It is the social class that often indulges in waste and that enjoys the model of life that is the desire of the lower classes, often sustained by family fortunes or advantageous opportunities for growth, training and employment.

Middle social classes

The middle classes are usually a mixed conglomeration between the upper or wealthy classes and the poor or disadvantaged . They are not a uniform stratum, but can be divided in turn into upper middle class, middle class and lower middle class, which reflects the possible differences with respect to itself.

In the middle class they would be from the workers with the best income , small salaried owners and the sectors that aspire to the rise towards the upper and wealthy classes, at the same time that they fear the fall towards the lower and impoverished strata.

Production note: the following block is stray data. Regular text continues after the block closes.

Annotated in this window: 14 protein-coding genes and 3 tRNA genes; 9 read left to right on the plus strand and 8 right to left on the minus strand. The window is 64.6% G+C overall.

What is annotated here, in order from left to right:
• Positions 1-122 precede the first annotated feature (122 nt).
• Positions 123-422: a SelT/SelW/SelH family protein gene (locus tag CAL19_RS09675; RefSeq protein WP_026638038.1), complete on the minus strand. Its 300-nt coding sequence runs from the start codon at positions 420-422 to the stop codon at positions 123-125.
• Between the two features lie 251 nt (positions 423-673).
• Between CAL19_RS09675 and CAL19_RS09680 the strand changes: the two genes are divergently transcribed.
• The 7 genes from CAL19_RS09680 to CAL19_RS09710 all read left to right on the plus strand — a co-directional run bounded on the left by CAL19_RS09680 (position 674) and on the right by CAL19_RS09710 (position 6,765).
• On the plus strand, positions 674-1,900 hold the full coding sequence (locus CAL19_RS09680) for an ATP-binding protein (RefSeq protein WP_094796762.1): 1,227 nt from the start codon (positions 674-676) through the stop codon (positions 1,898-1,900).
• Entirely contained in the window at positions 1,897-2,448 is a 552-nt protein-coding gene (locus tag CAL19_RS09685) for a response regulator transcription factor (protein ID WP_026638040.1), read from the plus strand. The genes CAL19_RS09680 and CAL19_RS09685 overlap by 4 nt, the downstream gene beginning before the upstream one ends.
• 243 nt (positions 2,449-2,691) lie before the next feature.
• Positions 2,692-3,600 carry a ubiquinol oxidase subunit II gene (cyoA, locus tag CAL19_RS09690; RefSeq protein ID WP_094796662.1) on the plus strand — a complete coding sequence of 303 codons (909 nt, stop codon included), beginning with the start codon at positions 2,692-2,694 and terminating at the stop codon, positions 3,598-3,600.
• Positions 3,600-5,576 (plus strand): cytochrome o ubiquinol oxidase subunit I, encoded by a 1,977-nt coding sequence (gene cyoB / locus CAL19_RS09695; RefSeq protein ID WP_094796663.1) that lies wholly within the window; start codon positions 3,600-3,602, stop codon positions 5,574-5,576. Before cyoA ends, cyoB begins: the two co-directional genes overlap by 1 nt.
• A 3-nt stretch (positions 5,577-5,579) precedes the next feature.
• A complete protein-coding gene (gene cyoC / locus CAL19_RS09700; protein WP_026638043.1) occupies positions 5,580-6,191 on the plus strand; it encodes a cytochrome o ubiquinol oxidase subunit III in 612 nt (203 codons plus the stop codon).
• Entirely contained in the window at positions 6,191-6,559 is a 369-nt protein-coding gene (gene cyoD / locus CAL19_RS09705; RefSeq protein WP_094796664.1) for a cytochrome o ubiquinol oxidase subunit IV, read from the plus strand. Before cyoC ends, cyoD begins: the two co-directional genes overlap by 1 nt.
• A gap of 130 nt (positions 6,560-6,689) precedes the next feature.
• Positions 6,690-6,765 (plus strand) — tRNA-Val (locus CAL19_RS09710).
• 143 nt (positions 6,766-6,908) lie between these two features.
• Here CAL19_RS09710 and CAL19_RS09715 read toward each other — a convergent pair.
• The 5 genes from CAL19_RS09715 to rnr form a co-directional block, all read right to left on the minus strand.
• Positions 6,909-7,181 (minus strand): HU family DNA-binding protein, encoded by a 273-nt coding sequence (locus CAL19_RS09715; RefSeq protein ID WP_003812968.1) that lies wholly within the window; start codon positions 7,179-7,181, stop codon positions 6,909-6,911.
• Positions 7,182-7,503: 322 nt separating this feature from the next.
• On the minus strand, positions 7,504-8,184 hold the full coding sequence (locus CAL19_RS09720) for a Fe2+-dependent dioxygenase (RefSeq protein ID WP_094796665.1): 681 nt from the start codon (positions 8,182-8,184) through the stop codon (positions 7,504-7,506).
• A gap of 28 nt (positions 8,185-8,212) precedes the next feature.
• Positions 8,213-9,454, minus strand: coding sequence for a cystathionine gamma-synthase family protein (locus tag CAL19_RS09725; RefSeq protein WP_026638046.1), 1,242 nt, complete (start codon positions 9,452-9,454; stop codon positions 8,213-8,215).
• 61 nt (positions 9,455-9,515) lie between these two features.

They generally meet their own needs through self-management , often the fruit of family business initiatives and college career training.

Low social classes

Low social classes The aspirations of the lower class cost more effort than those of the other classes.

The lower social classes are those that require the protection of the system and the other social classes to satisfy their own needs. There are lower classes and, below them, poor and unproductive classes.

The former occupy the lowest rung of the social pyramid, are usually massive and their aspirations cost much more effort than that of the rest of the classes, since they must first ensure the satisfaction of their basic needs, which otherwise would not be covered. .